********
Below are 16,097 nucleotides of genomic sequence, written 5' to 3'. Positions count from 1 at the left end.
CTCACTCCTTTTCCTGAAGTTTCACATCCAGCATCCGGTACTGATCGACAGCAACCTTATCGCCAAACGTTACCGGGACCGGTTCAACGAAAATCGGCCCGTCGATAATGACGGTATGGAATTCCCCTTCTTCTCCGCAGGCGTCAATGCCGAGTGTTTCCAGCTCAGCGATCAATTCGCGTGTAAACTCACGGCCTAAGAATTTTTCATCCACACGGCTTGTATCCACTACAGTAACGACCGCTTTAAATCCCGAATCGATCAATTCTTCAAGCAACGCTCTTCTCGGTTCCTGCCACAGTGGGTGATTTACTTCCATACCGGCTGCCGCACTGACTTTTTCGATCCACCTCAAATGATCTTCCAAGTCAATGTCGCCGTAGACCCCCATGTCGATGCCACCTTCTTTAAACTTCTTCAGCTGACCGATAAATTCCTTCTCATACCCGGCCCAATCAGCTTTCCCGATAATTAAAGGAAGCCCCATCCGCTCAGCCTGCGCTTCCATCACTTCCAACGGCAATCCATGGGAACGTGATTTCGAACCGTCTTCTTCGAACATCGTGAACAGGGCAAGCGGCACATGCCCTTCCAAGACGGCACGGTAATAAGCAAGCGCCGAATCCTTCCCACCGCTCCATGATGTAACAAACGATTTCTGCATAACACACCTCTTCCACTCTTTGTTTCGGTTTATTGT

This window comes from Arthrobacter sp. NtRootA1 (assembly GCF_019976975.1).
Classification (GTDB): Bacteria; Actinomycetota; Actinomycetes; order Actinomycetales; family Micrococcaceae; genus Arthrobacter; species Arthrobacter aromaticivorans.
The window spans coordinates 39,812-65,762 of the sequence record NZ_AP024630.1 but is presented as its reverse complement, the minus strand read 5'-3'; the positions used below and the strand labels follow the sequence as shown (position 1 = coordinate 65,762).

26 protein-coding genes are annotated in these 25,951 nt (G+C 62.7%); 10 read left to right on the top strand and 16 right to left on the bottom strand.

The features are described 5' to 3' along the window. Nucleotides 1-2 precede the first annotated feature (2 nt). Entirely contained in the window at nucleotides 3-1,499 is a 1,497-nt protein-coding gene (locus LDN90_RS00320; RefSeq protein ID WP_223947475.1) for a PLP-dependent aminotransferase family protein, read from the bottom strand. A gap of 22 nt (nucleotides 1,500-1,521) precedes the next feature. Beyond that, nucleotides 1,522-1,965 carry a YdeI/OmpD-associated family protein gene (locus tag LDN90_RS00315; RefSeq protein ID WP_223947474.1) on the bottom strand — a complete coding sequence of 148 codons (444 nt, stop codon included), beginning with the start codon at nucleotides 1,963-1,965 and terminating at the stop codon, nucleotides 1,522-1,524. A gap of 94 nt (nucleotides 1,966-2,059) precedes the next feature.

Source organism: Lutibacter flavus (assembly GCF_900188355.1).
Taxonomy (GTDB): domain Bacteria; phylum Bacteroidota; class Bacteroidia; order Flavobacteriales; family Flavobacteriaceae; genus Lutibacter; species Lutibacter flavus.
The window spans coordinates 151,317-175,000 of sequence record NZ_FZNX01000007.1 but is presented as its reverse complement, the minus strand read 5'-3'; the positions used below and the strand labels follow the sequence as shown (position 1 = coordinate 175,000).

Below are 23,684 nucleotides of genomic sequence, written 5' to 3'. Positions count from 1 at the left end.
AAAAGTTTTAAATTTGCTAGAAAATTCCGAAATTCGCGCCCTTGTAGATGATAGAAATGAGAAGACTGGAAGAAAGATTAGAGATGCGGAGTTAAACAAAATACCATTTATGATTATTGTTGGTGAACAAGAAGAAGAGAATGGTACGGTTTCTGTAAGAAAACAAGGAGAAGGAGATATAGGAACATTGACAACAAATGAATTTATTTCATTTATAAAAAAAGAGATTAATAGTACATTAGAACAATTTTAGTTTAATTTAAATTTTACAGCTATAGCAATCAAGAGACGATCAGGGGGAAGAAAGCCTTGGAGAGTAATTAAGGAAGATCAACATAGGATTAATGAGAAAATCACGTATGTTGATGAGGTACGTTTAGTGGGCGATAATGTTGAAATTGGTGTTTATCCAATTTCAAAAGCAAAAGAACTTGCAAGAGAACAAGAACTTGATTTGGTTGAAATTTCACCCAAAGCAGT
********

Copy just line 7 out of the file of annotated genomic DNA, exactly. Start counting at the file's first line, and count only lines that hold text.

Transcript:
The features are described 5' to 3' along the window. Nucleotides 1-2 precede the first annotated feature (2 nt). Entirely contained in the window at nucleotides 3-1,499 is a 1,497-nt protein-coding gene (locus LDN90_RS00320; RefSeq protein ID WP_223947475.1) for a PLP-dependent aminotransferase family protein, read from the bottom strand. A gap of 22 nt (nucleotides 1,500-1,521) precedes the next feature. Beyond that, nucleotides 1,522-1,965 carry a YdeI/OmpD-associated family protein gene (locus tag LDN90_RS00315; RefSeq protein ID WP_223947474.1) on the bottom strand — a complete coding sequence of 148 codons (444 nt, stop codon included), beginning with the start codon at nucleotides 1,963-1,965 and terminating at the stop codon, nucleotides 1,522-1,524. A gap of 94 nt (nucleotides 1,966-2,059) precedes the next feature.